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Lua memory profiling support
Open, Needs TriagePublic


The English Wiktionary is repeatedly running into memory problems, causing template expansion to fail with "Lua error: not enough memory".

We have identified potential memory hogs and have optimised the underlying Lua data structures to save space. However many of these efforts are based on trial&error, it does not seem to be possible to get memory allocation information on a Module / Template level.

The wgPageParseReport/limitReport included in the HTML only contains the used/max amount:

"limitreport-memusage": {"value":52428798, "limit":52428800}

That's not very helpful. Optimising the memory usage is difficult if it can't be measured in detail.

Is there anything you can suggest to help with memory profiling?

Event Timeline

removing All-and-every-Wiktionary as this seems to be about a single Wiktionary site.

Could you provide some specific examples?

@Aklapper currently failing pages: wind, night, do

Recent Grease pit discussion: light and Lua error: not enough memory

Splitting the data module into a per-code format would, I completely agree, increase the overhead in terms of function calls, but since most pages contain very few languages, I suspect that on average it would reduce overall server resource consumption. Since it is very hard for us to profile the things we do on wiki, we will be mostly stuck guessing about these types of things.


A relatively fast-loading, but typical, example of the resulting problem is at:

A year has passed, and this bug hasn't even been triaged. The memory problems on the English Wiktionary are still there, and ugly workarounds are needed to get some pages to render without errors.

Is there anything else we could try in the meantime?

A year has passed, and this bug hasn't even been triaged.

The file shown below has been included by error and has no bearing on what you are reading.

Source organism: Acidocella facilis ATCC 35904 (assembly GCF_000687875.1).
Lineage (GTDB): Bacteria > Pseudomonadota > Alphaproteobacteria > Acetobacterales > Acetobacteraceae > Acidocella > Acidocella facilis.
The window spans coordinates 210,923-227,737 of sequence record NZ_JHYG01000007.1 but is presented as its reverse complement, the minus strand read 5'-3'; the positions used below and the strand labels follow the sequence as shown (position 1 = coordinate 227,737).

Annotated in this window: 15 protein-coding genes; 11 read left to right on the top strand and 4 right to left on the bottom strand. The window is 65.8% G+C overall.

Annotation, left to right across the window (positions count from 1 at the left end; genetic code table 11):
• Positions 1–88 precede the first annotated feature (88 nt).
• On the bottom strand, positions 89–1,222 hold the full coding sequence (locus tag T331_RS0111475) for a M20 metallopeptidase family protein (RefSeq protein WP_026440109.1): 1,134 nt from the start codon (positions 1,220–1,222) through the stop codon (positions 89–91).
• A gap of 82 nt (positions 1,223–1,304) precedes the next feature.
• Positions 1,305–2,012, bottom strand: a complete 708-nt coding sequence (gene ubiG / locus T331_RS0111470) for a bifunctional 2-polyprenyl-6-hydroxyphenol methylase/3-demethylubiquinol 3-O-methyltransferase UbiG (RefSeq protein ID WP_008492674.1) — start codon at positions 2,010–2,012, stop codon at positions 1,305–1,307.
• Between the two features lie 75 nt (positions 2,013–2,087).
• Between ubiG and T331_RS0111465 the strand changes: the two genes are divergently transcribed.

Many bugs get fixed without ever being triaged

I'm not sure if this is feasible without negative impact in performance. The way LuaEngine works it's only possible getting the memory footprint at a given moment or the peak memory footprint of the whole execution. The only way I can think of to get the peak memory footprint for each of the #invokes would mean reinstantiating the LuaEngine each time the #invokeis called. To achieve that we should change this line to instantiate the engine each of the times and, after calling the Lua code, just store the data using the module name as a key, but the impact on performance could be more than it's worth.

I'm not sure if this is feasible without negative impact in performance.

Another option would be to add memory profiling right into the luasandbox code, along where the CPU profiling is done currently, to minimize the impact.

However there will always be some impact on performance, so an option could be to specifically enable memory profiling only for some requests, or to make it available only on developer machines. With Docker images it's now easy to run an instance with production data locally.

While researching this a bit I've also noticed a weakness in the current implementation: when the memory allocation request cannot be satisfied a garbage collection run is *not* automatically performed to free up resources. Lua 5.2 does this (it's called Emergency GC), but we're stuck with 5.1.

So even with full profiling support and optimized code there's still a chance to run into the memory limit, depending on the GC timing.

At this point the easiest "fix" seems to be to simply increase the amount of memory granted to Lua. Wiktionary is growing fast and the memory limits from a few years ago just don't work anymore.

See also T267708, T165935, T99120 for some past reports about non-performant on-wiki Lua modules creating "Lua error: not enough memory" on wiki pages.

The example link shown above is not generating the error for me, and it does not look like the Wiktionary entry is nearly long enough to reproduce what I reported in a duplicate, T267708. I guess the original form of the error may no longer be occurring.

I find you can reproduce the error consistently if you choose a word that exists in a very large number of languages, such as "i" and look at a language near the end of the alphabet, such as Welsh or Zulu. See This particular word is so common that the error occurs for me in all languages from Old Irish (end of article) and Old Occitan to Zulu, alphabetically.

@DaibhidhR: This task is only about adding profiling support. This task will not magically solve any issues. Please see my comment T267708 again - thanks.